It sounds cheesy, but it truly is mind AND body, the two cannot be separated… in fact, including the cognitive mind, there are five “bodies” that need to be addressed to truly align yourself.
“Codependence is looking outside of yourself for something that can only come from inside yourself.”
That’s far too much to go into now, but in this post I just wanted to share with you some insight courtesy of the awesome Nikki Myers, and perhaps open your eyes to something you may have completely missed. And that’s not your fault… you were probably going too fast and looking elsewhere…
Just realise that we ALL suffer from degrees of addiction, from full-on drug abuse to food, shopping or even sex!
…And exercise is on that scale too. If it’s out of your control, you’re addicted.
Oh, YOU are in control?
- Can you back off and ease up if needed?
- Do you know when to push on and when to allow for recovery in your training?
- Despite KNOWING BETTER, do you PUSH ON ANYWAY?
It’s not hardcore, it’s not serving you, and it’s Muppetry. You’ve got issues, ACCEPT IT (I have).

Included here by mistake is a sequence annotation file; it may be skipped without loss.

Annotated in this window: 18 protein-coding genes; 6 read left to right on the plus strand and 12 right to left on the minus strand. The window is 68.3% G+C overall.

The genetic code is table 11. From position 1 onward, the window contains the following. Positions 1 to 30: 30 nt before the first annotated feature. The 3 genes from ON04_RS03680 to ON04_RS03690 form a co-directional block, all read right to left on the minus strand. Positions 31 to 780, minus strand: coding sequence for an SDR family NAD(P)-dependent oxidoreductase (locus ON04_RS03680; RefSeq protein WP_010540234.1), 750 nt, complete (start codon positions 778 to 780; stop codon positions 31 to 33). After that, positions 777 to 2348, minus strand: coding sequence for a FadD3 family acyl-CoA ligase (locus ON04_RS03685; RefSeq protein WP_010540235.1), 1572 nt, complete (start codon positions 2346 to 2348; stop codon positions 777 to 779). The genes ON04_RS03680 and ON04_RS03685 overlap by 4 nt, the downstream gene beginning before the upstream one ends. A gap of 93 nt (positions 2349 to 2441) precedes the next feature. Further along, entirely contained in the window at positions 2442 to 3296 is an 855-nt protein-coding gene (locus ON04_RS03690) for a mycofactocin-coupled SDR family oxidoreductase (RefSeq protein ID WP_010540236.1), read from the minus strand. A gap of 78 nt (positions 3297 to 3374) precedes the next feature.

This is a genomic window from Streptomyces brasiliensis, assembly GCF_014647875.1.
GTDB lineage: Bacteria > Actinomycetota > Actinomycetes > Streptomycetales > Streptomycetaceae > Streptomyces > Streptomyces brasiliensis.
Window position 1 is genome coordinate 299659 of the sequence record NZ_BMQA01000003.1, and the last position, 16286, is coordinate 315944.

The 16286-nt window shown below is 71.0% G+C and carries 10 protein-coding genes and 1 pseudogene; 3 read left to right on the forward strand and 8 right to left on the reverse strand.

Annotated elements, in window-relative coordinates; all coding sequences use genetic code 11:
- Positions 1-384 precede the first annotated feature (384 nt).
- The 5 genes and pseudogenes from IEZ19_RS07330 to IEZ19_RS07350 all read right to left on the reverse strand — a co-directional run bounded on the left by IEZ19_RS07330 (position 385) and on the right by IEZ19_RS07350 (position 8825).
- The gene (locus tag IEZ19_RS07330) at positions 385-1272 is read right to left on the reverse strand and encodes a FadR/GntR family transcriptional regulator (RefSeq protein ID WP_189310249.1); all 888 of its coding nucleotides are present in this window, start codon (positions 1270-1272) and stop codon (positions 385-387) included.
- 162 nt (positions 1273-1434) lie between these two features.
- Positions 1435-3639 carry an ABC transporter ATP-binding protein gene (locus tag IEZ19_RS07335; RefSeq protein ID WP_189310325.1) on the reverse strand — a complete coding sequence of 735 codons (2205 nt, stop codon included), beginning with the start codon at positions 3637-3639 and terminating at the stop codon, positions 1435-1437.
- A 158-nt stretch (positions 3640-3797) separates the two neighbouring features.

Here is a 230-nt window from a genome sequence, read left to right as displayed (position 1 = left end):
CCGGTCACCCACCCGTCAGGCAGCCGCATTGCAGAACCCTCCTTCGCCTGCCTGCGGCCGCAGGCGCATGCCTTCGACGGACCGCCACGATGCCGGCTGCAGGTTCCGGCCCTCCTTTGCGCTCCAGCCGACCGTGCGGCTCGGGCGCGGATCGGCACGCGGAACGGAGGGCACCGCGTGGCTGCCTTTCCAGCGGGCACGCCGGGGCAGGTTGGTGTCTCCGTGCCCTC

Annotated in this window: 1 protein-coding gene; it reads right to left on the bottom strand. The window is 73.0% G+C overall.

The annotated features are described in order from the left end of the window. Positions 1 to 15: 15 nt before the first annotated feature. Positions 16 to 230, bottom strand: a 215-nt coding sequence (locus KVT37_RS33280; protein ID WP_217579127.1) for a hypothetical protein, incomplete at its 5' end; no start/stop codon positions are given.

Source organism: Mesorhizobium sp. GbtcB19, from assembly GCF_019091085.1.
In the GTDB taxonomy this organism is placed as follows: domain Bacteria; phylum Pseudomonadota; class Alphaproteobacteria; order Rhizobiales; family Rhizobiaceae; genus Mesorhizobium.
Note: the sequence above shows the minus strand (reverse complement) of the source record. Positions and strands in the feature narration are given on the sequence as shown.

Accepting it is step 1 of the 12-step recovery process… ;)
More to come… Jacqui Sinclair is studying for a MSc in Applied Sports Psychology, and she’s particularly interested in fighters because of our mindset and the effects that has on us habitually and what drew us to fighting in the first place… So there will be more posts to come on this in the future with studies concerning aspects of addictive behavior in athletes, especially fighters.
Ocean Recovery provides a support group network for people suffering with addiction to drugs and alcohol in the North West of England. Ocean Recovery offers free and confidential services over the phone. The website also contains free guides and resources for people suffering from addiction and for their families and carers.
Helpline: 0125 353 0553, every day, 24 hours a day
A Guide to UK-based Free Addiction Helplines by Paul at Cassiobury Court.